‘If you can get into Princeton, you can come here.’ Princeton University overhauls financial aid
Students who have dreamed about going to Princeton University will soon have an easier time affording it.
The university announced last week that students whose families earn below $100,000 a year will be given a free ride.
“If you can get into Princeton, you can come here. It’s going to be affordable for many, many students,” says Princeton spokesperson Mike Hotchkiss.
Hotchkiss says that the new rules go into effect at the start of the 2023 school year. The previous threshold for free tuition was families earning $65,000.
“So that’s tuition, room, board expenses. The university will cover all of that,” Hotchkiss says. “Being able to attract students from all across society is just crucial to what we do at Princeton, so that is one part of that effort.”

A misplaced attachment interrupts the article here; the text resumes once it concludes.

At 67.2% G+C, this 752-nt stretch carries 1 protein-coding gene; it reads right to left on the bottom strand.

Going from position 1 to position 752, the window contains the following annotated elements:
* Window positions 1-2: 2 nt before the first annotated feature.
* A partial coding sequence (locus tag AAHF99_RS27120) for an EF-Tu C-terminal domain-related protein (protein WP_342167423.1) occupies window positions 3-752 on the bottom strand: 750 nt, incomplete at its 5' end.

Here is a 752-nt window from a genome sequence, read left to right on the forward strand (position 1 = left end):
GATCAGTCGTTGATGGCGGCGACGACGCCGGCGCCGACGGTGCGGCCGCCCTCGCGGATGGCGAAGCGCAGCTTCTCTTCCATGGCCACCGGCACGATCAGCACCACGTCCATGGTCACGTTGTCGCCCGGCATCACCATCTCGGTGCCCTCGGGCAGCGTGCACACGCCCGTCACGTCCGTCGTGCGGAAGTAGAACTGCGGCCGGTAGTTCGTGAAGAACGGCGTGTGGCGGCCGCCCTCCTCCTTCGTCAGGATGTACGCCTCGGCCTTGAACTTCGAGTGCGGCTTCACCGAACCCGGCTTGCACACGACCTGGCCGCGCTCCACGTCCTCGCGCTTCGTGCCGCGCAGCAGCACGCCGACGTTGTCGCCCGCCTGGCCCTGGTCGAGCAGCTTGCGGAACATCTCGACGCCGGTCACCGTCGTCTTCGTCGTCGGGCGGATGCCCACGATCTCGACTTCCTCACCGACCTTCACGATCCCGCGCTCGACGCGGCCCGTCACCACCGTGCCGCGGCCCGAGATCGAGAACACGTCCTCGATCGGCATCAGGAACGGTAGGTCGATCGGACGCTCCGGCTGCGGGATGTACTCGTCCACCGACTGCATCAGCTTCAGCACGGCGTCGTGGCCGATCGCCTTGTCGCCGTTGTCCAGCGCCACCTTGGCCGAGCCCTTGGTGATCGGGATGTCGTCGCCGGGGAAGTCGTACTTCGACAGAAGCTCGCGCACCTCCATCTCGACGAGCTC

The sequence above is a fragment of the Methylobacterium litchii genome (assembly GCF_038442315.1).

This will be for all undergrads, not just incoming freshmen. It could help 1,500 students.
One of them is sophomore Lillian Fitzgerald.
“I think it's something that should've been done way earlier,” she says.
She's referring to Princeton’s $37 billion endowment - money that will primarily be used to pay for this aid.
"Personally, I wasn't even thinking to apply here until I realized just how good Princeton's financial aid was,” Fitzgerald says.
This kind of anxiety over being able to afford to attend Princeton should go away.
However, Louisa Saromim pays full price. She says that she is all for the diversity the change will bring, but her issue is the overall cost of education in this country.
"At first blush to me it seems incredibly high to me, and I'm confused what aspects of the experience are costing so much,” she says.
The university says it understands the feelings of pressure for families trying to afford college, especially those with more than one child.
And with costs rising around the United States, the university says this could help a student who has that dream to attend Princeton.
Princeton says it takes pride in having graduates leave without being in debt. It says 83% of last year’s senior class graduated without student debt.